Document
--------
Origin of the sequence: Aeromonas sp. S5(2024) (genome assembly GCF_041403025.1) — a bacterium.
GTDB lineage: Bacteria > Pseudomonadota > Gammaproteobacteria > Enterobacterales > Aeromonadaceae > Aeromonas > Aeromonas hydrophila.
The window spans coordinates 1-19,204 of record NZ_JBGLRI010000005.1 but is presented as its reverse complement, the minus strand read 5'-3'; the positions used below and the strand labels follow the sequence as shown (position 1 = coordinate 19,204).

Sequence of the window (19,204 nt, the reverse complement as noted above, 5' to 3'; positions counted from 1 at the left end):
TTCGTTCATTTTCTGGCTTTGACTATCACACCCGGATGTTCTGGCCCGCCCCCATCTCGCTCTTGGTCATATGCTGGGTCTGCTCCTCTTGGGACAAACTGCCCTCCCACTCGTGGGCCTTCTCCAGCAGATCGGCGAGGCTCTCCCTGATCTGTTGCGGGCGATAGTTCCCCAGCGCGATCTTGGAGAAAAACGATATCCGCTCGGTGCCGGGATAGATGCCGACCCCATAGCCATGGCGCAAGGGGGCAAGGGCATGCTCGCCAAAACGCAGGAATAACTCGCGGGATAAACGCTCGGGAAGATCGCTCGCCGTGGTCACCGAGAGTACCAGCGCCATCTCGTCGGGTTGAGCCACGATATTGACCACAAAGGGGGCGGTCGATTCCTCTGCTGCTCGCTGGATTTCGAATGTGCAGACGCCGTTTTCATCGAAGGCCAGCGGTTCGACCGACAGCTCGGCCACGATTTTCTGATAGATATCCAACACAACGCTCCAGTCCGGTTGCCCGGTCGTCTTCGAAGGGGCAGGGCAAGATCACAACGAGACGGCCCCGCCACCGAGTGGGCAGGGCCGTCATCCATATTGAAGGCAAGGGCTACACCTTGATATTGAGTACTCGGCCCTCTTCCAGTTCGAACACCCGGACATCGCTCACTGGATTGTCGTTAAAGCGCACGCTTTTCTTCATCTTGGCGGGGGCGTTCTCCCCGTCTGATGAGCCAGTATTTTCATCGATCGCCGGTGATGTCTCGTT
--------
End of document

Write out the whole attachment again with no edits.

Origin of the sequence: Aeromonas sp. S5(2024) (genome assembly GCF_041403025.1) — a bacterium.
GTDB lineage: Bacteria > Pseudomonadota > Gammaproteobacteria > Enterobacterales > Aeromonadaceae > Aeromonas > Aeromonas hydrophila.
The window spans coordinates 1-19,204 of record NZ_JBGLRI010000005.1 but is presented as its reverse complement, the minus strand read 5'-3'; the positions used below and the strand labels follow the sequence as shown (position 1 = coordinate 19,204).

Sequence of the window (19,204 nt, the reverse complement as noted above, 5' to 3'; positions counted from 1 at the left end):
TTCGTTCATTTTCTGGCTTTGACTATCACACCCGGATGTTCTGGCCCGCCCCCATCTCGCTCTTGGTCATATGCTGGGTCTGCTCCTCTTGGGACAAACTGCCCTCCCACTCGTGGGCCTTCTCCAGCAGATCGGCGAGGCTCTCCCTGATCTGTTGCGGGCGATAGTTCCCCAGCGCGATCTTGGAGAAAAACGATATCCGCTCGGTGCCGGGATAGATGCCGACCCCATAGCCATGGCGCAAGGGGGCAAGGGCATGCTCGCCAAAACGCAGGAATAACTCGCGGGATAAACGCTCGGGAAGATCGCTCGCCGTGGTCACCGAGAGTACCAGCGCCATCTCGTCGGGTTGAGCCACGATATTGACCACAAAGGGGGCGGTCGATTCCTCTGCTGCTCGCTGGATTTCGAATGTGCAGACGCCGTTTTCATCGAAGGCCAGCGGTTCGACCGACAGCTCGGCCACGATTTTCTGATAGATATCCAACACAACGCTCCAGTCCGGTTGCCCGGTCGTCTTCGAAGGGGCAGGGCAAGATCACAACGAGACGGCCCCGCCACCGAGTGGGCAGGGCCGTCATCCATATTGAAGGCAAGGGCTACACCTTGATATTGAGTACTCGGCCCTCTTCCAGTTCGAACACCCGGACATCGCTCACTGGATTGTCGTTAAAGCGCACGCTTTTCTTCATCTTGGCGGGGGCGTTCTCCCCGTCTGATGAGCCAGTATTTTCATCGATCGCCGGTGATGTCTCGTT